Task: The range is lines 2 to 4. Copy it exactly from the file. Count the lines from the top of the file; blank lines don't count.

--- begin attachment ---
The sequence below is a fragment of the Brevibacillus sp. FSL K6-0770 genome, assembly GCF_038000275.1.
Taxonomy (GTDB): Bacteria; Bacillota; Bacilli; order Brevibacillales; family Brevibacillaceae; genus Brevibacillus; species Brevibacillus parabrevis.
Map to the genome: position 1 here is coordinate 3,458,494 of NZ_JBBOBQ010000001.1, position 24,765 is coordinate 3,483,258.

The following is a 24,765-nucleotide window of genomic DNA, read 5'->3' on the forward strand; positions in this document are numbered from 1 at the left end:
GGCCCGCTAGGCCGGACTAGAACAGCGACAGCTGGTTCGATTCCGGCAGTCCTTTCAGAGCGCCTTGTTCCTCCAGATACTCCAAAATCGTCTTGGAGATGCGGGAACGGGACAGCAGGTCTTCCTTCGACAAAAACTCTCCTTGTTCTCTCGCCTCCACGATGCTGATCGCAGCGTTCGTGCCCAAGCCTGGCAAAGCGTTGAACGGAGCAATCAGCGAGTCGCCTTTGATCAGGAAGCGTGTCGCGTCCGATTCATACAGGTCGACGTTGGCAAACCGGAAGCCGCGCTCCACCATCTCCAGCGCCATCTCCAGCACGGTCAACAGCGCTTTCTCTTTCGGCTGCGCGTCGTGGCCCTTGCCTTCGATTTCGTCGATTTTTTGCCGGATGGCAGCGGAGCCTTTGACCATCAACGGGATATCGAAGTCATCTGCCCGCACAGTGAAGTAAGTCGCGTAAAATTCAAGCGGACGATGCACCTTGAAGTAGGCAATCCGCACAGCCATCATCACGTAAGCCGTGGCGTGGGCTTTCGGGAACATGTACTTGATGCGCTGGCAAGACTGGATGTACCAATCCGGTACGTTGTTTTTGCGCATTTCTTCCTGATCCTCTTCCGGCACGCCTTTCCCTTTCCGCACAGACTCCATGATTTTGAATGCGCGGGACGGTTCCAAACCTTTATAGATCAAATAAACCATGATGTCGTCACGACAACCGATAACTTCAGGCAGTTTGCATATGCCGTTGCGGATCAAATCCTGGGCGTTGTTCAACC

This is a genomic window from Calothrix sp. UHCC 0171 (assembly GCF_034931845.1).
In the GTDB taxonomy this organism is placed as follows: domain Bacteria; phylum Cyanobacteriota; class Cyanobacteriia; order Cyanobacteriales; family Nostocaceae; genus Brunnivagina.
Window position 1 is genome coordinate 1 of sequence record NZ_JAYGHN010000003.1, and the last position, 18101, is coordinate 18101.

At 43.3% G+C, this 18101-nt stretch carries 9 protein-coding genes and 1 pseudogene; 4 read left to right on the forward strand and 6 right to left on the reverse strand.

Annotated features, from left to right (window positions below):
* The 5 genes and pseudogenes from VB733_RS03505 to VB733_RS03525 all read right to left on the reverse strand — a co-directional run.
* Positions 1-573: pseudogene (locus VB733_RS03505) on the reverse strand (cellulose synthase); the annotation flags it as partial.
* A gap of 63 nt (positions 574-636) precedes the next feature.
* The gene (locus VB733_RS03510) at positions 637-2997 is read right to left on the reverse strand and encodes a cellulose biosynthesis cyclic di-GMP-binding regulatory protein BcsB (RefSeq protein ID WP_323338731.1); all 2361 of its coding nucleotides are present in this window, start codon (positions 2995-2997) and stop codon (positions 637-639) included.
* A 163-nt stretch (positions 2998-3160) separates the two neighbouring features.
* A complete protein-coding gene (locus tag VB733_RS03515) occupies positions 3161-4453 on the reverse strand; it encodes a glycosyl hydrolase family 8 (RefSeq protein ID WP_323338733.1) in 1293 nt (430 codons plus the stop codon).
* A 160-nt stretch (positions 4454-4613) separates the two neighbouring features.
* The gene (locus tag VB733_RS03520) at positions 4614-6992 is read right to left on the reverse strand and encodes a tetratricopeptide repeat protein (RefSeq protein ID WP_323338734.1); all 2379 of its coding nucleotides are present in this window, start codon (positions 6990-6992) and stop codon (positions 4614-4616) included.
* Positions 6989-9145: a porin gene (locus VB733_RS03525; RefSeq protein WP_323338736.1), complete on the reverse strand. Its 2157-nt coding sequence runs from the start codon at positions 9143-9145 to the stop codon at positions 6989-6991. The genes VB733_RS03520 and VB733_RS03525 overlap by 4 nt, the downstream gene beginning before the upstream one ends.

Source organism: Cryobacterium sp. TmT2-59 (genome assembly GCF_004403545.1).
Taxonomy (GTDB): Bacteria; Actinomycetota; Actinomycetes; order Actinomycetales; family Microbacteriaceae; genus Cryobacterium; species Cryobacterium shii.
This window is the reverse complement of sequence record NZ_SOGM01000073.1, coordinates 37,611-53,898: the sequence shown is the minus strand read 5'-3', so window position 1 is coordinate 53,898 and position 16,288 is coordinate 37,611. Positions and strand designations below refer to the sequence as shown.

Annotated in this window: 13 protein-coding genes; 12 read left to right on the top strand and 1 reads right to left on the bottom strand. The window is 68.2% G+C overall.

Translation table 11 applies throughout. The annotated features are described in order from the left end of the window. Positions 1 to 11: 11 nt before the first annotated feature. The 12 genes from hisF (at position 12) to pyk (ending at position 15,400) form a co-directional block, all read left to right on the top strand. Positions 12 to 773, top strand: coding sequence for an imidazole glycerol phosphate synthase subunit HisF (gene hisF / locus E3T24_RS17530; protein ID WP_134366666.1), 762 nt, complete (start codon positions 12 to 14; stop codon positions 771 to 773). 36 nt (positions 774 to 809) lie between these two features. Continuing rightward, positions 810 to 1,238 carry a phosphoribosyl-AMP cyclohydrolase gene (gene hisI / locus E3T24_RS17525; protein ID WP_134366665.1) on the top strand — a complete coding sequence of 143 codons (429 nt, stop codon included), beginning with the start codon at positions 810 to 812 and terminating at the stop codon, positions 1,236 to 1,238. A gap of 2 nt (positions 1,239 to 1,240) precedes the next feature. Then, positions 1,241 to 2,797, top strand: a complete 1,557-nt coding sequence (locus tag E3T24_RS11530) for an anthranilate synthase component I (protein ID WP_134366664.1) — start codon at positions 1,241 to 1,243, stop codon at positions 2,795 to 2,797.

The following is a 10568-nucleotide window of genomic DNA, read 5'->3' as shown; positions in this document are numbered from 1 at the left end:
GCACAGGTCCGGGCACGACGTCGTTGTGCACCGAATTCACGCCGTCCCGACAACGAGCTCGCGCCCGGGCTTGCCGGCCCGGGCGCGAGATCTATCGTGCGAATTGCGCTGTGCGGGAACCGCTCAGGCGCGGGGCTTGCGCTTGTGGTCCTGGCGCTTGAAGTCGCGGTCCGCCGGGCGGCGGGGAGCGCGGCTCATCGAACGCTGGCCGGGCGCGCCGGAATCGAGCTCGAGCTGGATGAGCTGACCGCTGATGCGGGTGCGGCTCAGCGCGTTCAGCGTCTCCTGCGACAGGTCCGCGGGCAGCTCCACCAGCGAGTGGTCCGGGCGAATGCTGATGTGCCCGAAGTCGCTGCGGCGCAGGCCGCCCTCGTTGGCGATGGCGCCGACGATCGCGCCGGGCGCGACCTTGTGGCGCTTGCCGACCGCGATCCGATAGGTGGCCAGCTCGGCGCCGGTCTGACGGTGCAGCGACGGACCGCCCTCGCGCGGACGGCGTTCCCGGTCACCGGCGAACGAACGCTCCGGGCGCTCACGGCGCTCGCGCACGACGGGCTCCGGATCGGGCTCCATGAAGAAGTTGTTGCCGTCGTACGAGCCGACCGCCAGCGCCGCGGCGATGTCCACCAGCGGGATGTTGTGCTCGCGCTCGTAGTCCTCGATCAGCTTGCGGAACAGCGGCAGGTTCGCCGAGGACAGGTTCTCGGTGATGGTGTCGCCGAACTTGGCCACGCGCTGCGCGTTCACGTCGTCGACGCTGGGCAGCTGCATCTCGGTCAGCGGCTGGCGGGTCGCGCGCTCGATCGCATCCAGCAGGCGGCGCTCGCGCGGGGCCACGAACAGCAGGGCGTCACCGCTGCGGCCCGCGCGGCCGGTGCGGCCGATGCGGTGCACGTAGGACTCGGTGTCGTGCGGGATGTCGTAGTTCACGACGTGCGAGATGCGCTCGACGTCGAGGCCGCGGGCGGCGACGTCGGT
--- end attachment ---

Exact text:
Taxonomy (GTDB): Bacteria; Bacillota; Bacilli; order Brevibacillales; family Brevibacillaceae; genus Brevibacillus; species Brevibacillus parabrevis.
Map to the genome: position 1 here is coordinate 3,458,494 of NZ_JBBOBQ010000001.1, position 24,765 is coordinate 3,483,258.

The following is a 24,765-nucleotide window of genomic DNA, read 5'->3' on the forward strand; positions in this document are numbered from 1 at the left end: